Johannesburg - Cosatu condemned the killing of a National Union of Mineworkers' (NUM) shop steward at Lonmin's Western Platinum mine on Monday.
“Cosatu sends its deepest condolences to his family, friends and fellow workers, and demands that those responsible be arrested and brought to justice without delay,” Congress of SA Trade Unions spokesman Patrick Craven said.
North West police spokesman Colonel Sabata Mokgwabone said a man was shot and later died, and another was wounded at the Wonderkop hostel on Monday morning. Both were shop stewards, said the NUM, which is a Cosatu affiliate.
Cosatu said at least 60 people had died in the course of disputes at Lonmin and Impala Platinum in the past year, and it was concerned about the lawlessness in the area.
“No one is being arrested, and not a single person has been convicted for any of these murders,” said Craven.
Cosatu called on workers and local residents to remain calm and prevent a new cycle of violence and death.
“We condemn violence, warlordism and intimidation from any quarter, and strongly support the principle of freedom of association, especially for the working class. Membership of any union or any party should never cost a life.”
NUM spokesman Lesiba Seshoka said: “These people were just attacked and killed at the NUM office at Western Platinum. We don't know what is the motive, but we can easily suspect.”
He said there was recently a strike at the mine to demand that the offices the NUM occupied be closed.
The NUM took the matter to the labour court and was told it could remain in the offices until July 16.
“And now this is what is happening,” he said.
The union had sent a team to investigate, but would leave the police to do its work.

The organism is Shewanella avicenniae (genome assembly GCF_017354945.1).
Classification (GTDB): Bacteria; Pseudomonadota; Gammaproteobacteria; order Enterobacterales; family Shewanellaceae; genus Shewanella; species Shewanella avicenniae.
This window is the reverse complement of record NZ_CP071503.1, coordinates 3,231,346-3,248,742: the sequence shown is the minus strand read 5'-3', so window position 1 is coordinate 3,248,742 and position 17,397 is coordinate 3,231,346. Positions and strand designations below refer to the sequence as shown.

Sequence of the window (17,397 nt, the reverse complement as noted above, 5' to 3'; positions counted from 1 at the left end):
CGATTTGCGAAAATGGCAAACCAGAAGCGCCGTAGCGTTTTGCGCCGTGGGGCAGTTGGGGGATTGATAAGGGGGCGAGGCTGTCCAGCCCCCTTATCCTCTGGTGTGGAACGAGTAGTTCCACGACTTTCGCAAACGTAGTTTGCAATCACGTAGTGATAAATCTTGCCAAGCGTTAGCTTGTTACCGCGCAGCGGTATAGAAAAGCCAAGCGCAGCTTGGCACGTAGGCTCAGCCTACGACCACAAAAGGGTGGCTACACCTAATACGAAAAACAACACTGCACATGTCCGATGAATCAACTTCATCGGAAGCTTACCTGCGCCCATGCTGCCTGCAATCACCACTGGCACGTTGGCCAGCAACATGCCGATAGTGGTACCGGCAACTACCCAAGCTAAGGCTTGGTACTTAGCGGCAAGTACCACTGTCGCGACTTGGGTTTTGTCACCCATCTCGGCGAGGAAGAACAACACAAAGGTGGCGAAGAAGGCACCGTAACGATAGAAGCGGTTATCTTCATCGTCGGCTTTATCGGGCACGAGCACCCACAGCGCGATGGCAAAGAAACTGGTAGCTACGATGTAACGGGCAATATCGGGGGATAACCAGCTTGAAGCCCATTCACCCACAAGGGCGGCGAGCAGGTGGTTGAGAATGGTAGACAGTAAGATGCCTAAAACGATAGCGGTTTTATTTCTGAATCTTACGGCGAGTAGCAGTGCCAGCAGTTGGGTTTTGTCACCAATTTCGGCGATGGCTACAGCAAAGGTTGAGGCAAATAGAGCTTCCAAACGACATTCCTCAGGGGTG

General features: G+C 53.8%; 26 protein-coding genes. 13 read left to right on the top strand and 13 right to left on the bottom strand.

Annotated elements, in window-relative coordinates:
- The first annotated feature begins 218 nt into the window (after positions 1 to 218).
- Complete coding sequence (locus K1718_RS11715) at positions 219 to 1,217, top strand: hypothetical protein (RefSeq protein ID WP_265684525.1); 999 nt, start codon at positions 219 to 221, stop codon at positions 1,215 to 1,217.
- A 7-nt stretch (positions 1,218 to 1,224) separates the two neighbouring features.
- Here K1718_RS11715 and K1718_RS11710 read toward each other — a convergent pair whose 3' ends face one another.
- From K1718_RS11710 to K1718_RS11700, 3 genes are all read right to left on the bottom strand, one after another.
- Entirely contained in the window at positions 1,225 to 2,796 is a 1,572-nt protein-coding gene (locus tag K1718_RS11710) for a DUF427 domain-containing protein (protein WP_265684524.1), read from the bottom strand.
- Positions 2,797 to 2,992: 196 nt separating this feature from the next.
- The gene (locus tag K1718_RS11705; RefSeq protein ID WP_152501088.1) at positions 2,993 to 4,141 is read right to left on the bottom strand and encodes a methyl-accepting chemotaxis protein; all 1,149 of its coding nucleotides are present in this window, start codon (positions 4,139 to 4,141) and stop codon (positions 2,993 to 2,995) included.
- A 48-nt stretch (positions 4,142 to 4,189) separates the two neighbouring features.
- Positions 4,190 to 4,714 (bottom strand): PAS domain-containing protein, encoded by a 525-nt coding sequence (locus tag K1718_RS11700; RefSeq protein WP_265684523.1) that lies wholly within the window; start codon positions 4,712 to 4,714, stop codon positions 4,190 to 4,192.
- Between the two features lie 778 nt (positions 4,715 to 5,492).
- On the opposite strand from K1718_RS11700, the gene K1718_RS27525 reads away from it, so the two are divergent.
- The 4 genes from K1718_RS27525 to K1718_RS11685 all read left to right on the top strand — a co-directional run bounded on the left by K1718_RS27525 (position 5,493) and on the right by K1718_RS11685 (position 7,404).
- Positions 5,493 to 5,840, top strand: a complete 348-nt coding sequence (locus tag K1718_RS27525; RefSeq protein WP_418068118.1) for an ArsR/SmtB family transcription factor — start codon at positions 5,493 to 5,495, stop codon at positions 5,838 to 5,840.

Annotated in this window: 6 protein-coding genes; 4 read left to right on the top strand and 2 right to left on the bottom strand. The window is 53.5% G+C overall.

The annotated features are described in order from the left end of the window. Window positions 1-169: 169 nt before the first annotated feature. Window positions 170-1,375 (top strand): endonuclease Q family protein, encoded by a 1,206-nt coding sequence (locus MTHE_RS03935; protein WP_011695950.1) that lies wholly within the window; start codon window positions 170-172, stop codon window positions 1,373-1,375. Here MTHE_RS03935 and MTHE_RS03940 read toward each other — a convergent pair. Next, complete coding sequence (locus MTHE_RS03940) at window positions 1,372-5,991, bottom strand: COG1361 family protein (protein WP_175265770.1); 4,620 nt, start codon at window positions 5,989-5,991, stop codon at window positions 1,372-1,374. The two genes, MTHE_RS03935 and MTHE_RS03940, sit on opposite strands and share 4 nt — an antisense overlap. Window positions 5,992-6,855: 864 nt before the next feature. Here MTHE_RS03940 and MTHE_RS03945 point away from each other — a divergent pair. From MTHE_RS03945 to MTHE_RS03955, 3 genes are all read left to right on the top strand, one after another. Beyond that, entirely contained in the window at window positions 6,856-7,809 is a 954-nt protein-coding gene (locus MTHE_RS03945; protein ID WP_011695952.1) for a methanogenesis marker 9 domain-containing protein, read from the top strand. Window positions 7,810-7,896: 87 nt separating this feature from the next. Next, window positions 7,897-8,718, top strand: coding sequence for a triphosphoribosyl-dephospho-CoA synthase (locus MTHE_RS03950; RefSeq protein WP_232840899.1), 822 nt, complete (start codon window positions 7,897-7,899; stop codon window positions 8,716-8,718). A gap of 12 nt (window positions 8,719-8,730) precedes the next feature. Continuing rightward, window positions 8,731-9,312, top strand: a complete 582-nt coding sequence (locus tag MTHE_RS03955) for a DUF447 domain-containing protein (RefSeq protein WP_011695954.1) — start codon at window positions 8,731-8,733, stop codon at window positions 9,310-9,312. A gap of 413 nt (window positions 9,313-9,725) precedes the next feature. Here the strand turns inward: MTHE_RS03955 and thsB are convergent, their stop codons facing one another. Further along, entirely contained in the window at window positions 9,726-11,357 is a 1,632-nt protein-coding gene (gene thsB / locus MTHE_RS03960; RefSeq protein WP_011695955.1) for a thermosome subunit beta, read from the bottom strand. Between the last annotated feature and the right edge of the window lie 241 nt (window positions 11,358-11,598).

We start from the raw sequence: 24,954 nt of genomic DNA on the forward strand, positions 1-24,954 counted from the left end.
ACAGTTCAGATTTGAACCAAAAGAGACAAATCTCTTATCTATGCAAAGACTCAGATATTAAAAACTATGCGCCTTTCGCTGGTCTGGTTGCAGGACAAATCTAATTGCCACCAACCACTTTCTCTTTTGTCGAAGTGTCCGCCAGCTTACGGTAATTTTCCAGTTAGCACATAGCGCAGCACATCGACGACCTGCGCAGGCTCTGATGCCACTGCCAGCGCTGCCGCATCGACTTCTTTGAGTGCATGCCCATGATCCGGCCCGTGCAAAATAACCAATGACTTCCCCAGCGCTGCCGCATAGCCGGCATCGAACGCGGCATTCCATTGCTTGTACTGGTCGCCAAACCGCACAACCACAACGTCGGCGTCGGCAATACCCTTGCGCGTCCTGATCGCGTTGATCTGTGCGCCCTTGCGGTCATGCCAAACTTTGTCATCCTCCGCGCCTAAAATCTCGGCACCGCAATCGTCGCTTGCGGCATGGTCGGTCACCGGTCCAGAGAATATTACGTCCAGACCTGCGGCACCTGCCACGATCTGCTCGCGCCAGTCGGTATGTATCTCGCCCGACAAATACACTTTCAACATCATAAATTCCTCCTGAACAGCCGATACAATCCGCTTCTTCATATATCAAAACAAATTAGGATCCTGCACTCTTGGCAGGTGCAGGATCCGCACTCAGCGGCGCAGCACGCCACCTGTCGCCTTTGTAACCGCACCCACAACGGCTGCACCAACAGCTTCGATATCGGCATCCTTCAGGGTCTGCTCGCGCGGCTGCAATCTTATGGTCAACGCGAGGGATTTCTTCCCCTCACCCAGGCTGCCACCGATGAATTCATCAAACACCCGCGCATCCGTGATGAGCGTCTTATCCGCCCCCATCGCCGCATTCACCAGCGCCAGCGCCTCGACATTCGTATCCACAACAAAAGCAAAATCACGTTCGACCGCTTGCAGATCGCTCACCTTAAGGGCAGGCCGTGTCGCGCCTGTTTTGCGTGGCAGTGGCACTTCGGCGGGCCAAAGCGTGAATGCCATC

To his knowledge there was no work stoppage “so far”.
Seshoka did not want to release the names of the two victims.
Lonmin called for calm after the shooting.
“Lonmin is appalled and horrified at this senseless violence, and we call on all stakeholders, in particular our unions, to exercise the necessary leadership and to be unequivocal in condemning murder and the use of violence,” it said in a statement.
Lonmin said it put the safety of its employees and their families first, and it would not tolerate the carrying of weapons on its property. It had increased security at its operations.
“We want to remind all our stakeholders that we have all made a commitment through the signing of the framework for peace and stability to find a solution in a peaceful manner for the sake of all.”
It called on employees and residents to report intimidation or violence.
Support for the NUM's rival, the Association of Mineworkers and Construction Union (Amcu), has reached 70 percent of Lonmin's workforce.
The majority union had the right to have offices at the mine. Lonmin said it had intended closing some NUM offices, but in terms of the labour court order, the union had until July 16 to regain support, become the majority union, and retain the offices.
On May 11, Amcu North West regional organiser Mawethu Steven was shot dead at a tavern in Photsaneng, in the informal settlement of Nkaneng.
In August 34 people died in a clash with police at Marikana during a strike.
In the preceding days, 10 people, including two policemen and two security guards, were killed. - Sapa